The other "March madness" finds millions of college applicants (and their parents) anxiously awaiting word about acceptance and financial aid word
Concerns about high college costs are higher than ever, according to the Princeton Review’s 2012 “College Hopes and Worries Survey” released Thursday.
Between now through April, millions of college applicants and their parents anxiously await word as college acceptance, rejection and financial aid letters are delivered, a nail-biting season that some call “the other March madness.”
Eighty-nine percent of respondents this year said that financial aid will be “very” necessary to pay for college, while 65 percent—a five percent increase over last year-- report it will be “extremely” necessary. But it is the unanimous mindset among all respondents that college will be “worth it,” while a just over half (51 percent) see a “potentially better job/higher income” as the primary benefit of their diploma.
The findings of the Princeton Review survey are based on responses from 14,125 people, with 70 percent teen college applicants and 30 percent their parents.
A recent Sallie Mae report found that half of the parents it surveyed are not saving for college, while the half that are represent a decline in percentage from two years ago. While two-thirds of college savers do not have a plan to achieve their goals, the report finds that most remain optimistic about their ability to save, and plan to increase their savings in the next five years. How will they achieve this? Tellingly, a majority of respondents said they don’t like thinking about the subject at all.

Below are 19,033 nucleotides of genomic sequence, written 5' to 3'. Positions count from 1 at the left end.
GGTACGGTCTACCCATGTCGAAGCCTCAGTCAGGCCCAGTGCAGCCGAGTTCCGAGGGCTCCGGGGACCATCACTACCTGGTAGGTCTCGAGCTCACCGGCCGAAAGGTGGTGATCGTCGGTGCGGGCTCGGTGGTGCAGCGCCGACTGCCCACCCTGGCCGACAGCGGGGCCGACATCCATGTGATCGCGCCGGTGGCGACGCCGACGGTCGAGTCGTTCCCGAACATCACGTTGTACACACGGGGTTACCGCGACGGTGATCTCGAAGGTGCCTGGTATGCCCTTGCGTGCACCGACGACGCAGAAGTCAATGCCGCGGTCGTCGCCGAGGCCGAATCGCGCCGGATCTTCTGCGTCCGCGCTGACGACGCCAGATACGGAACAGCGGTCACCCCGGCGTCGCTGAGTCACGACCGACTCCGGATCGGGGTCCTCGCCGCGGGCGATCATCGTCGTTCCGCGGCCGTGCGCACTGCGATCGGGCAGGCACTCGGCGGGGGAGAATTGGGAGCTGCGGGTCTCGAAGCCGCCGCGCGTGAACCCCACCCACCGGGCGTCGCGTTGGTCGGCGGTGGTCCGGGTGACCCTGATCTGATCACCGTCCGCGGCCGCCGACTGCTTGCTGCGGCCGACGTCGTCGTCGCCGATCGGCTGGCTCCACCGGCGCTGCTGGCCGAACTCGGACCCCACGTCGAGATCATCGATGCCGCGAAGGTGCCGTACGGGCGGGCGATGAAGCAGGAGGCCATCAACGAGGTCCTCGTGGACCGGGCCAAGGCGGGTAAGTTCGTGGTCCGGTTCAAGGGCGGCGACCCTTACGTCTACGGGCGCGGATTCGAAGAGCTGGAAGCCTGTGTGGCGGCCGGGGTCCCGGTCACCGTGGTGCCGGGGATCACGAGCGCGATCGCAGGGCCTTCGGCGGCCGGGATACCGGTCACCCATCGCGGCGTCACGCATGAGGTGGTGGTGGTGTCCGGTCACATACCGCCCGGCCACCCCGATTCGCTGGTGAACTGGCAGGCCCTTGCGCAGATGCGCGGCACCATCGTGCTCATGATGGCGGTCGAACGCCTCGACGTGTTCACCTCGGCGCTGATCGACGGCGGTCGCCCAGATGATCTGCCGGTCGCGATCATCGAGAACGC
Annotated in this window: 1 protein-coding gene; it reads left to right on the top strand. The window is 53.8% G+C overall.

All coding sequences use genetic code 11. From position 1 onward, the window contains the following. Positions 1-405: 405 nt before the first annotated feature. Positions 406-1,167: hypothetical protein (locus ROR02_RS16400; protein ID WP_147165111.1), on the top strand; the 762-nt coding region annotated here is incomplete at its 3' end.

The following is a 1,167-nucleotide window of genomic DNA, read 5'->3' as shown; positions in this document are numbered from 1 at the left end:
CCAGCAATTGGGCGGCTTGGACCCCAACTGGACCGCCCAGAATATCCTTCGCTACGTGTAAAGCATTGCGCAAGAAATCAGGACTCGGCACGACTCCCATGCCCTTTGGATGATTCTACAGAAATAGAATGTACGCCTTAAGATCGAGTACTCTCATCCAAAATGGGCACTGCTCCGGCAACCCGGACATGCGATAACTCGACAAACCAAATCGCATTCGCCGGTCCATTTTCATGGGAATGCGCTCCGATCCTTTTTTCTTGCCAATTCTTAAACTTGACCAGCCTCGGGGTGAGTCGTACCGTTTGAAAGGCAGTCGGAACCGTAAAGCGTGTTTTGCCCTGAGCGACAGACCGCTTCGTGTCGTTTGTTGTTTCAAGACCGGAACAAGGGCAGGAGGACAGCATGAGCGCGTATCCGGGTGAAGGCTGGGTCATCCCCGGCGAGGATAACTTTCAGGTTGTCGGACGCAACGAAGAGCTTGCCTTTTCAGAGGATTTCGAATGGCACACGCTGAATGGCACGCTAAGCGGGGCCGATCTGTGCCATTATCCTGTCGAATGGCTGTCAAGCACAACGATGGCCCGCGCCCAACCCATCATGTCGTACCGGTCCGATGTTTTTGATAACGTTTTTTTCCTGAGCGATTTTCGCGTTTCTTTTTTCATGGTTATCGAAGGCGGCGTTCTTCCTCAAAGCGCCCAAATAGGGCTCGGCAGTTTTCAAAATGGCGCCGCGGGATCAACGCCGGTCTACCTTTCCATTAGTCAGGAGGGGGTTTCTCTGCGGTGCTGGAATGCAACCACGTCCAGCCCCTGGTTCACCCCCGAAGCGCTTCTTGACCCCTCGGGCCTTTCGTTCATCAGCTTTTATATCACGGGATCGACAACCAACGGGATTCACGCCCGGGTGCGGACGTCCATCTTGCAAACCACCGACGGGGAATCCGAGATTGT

College costs pose a significant financial concern for younger parents, according to a 2012 Millionaire Corner survey. Nearly half (49 percent) of respondents ages 40 and younger said they have “major financial concerns” about the educational expenses of a child – a concern shared by about 38 percent of investors in their 40s and 29 percent of investors in their 50s, according to a poll of more than 990 investors from a range of ages and wealth levels.
Not surprisingly, debt incurred to pay for a degree is the biggest worry about the college application process, according to the Princeton Review survey. Thirty-nine percent ranked this as their top concern. Between 2010 and 2012, the biggest fear was that the applicant would get into their first-choice college, but would not have sufficient funds or financial aid to attend. In 2009, the biggest concern was not getting into their first-choice college.
Among student and parent respondents overall, three-fourths—up three points from 2012, said that the state of the economy has affected the college applicant’s decisions about applying to or attending college.
Donald Liebenson writes news and features for Millionaire Corner. He has been published in the Chicago Tribune, The Chicago Sun-Times, The Los Angeles Times, Fiscal Times, Entertainment Weekly, Huffington Post, and other outlets. He has also served as a marketing writer for Chicago-based Questar Entertainment and distributor Baker & Taylor.
A graduate of the University of Southern California, he is married with a college-age son. He also writes extensively about entertainment.